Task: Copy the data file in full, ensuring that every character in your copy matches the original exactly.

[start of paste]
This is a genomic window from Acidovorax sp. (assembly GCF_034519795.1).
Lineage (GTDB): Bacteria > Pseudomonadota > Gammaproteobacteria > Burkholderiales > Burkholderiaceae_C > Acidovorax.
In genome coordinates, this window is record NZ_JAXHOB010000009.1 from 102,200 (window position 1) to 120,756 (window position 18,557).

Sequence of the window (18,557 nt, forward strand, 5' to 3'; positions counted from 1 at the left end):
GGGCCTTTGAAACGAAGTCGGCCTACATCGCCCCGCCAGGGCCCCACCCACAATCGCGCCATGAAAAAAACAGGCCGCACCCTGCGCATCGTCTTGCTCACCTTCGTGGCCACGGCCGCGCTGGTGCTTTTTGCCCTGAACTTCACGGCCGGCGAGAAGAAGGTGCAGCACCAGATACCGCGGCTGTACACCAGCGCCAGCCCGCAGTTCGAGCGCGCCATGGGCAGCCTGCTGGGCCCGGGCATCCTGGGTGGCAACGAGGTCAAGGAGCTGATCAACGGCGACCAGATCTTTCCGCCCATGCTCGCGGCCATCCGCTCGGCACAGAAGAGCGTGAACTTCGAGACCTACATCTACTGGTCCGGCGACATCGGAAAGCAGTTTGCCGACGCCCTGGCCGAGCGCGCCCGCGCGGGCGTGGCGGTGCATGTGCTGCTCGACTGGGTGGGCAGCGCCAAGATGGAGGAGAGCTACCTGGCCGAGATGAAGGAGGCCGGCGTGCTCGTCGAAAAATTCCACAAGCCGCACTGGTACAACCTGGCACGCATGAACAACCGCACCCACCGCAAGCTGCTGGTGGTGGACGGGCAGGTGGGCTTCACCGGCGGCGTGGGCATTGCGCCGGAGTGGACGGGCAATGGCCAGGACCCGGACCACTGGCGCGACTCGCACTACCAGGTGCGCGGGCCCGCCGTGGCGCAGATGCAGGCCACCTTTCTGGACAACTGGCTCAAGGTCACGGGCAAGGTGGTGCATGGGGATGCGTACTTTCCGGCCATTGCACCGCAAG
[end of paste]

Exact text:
This is a genomic window from Acidovorax sp. (assembly GCF_034519795.1).
Lineage (GTDB): Bacteria > Pseudomonadota > Gammaproteobacteria > Burkholderiales > Burkholderiaceae_C > Acidovorax.
In genome coordinates, this window is record NZ_JAXHOB010000009.1 from 102,200 (window position 1) to 120,756 (window position 18,557).

Sequence of the window (18,557 nt, forward strand, 5' to 3'; positions counted from 1 at the left end):
GGGCCTTTGAAACGAAGTCGGCCTACATCGCCCCGCCAGGGCCCCACCCACAATCGCGCCATGAAAAAAACAGGCCGCACCCTGCGCATCGTCTTGCTCACCTTCGTGGCCACGGCCGCGCTGGTGCTTTTTGCCCTGAACTTCACGGCCGGCGAGAAGAAGGTGCAGCACCAGATACCGCGGCTGTACACCAGCGCCAGCCCGCAGTTCGAGCGCGCCATGGGCAGCCTGCTGGGCCCGGGCATCCTGGGTGGCAACGAGGTCAAGGAGCTGATCAACGGCGACCAGATCTTTCCGCCCATGCTCGCGGCCATCCGCTCGGCACAGAAGAGCGTGAACTTCGAGACCTACATCTACTGGTCCGGCGACATCGGAAAGCAGTTTGCCGACGCCCTGGCCGAGCGCGCCCGCGCGGGCGTGGCGGTGCATGTGCTGCTCGACTGGGTGGGCAGCGCCAAGATGGAGGAGAGCTACCTGGCCGAGATGAAGGAGGCCGGCGTGCTCGTCGAAAAATTCCACAAGCCGCACTGGTACAACCTGGCACGCATGAACAACCGCACCCACCGCAAGCTGCTGGTGGTGGACGGGCAGGTGGGCTTCACCGGCGGCGTGGGCATTGCGCCGGAGTGGACGGGCAATGGCCAGGACCCGGACCACTGGCGCGACTCGCACTACCAGGTGCGCGGGCCCGCCGTGGCGCAGATGCAGGCCACCTTTCTGGACAACTGGCTCAAGGTCACGGGCAAGGTGGTGCATGGGGATGCGTACTTTCCGGCCATTGCACCGCAAG